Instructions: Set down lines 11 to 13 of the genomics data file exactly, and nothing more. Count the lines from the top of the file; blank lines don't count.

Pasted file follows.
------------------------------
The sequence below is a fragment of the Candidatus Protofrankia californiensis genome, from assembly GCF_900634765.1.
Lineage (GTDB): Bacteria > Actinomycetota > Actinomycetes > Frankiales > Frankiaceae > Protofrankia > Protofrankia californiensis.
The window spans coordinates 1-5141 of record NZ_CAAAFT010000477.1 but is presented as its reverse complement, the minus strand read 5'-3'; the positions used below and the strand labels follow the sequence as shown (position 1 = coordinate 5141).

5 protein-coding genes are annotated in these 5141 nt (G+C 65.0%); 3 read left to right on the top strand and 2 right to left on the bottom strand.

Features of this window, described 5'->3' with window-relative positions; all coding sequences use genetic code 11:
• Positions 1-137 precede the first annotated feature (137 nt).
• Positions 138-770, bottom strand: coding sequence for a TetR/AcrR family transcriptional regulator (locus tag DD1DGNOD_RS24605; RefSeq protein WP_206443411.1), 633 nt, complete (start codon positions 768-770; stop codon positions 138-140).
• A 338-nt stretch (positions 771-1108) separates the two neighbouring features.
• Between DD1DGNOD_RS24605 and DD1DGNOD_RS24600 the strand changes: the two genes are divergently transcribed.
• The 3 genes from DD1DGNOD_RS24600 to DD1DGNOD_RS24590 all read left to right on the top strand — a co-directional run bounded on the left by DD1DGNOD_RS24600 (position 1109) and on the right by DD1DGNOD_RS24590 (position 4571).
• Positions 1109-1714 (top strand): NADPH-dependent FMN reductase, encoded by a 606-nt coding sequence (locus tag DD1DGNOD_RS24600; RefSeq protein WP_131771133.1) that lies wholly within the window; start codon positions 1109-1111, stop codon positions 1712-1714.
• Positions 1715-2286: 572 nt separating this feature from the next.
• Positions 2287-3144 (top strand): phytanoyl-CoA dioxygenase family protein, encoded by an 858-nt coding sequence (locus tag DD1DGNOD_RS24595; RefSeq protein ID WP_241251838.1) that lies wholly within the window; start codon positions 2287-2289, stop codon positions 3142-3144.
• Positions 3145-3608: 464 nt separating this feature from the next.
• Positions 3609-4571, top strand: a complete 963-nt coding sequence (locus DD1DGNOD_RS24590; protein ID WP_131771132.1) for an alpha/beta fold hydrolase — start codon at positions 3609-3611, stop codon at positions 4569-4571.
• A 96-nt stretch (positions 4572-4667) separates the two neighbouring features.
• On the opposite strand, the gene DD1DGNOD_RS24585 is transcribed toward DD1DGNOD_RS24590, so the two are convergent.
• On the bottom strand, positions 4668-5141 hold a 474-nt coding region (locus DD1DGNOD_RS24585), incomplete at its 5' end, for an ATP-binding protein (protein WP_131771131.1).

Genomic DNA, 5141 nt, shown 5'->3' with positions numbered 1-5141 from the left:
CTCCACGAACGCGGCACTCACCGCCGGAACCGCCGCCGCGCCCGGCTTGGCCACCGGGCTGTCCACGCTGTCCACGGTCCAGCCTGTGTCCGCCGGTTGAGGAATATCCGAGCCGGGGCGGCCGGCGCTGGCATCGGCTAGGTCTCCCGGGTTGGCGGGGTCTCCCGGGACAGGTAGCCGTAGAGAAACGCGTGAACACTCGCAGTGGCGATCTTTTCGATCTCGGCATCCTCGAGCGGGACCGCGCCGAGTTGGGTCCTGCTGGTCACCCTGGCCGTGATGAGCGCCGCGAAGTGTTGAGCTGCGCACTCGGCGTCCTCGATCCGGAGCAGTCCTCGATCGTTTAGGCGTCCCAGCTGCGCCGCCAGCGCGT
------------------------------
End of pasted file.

• Positions 1109-1714 (top strand): NADPH-dependent FMN reductase, encoded by a 606-nt coding sequence (locus tag DD1DGNOD_RS24600; RefSeq protein WP_131771133.1) that lies wholly within the window; start codon positions 1109-1111, stop codon positions 1712-1714.
• Positions 1715-2286: 572 nt separating this feature from the next.
• Positions 2287-3144 (top strand): phytanoyl-CoA dioxygenase family protein, encoded by an 858-nt coding sequence (locus tag DD1DGNOD_RS24595; RefSeq protein ID WP_241251838.1) that lies wholly within the window; start codon positions 2287-2289, stop codon positions 3142-3144.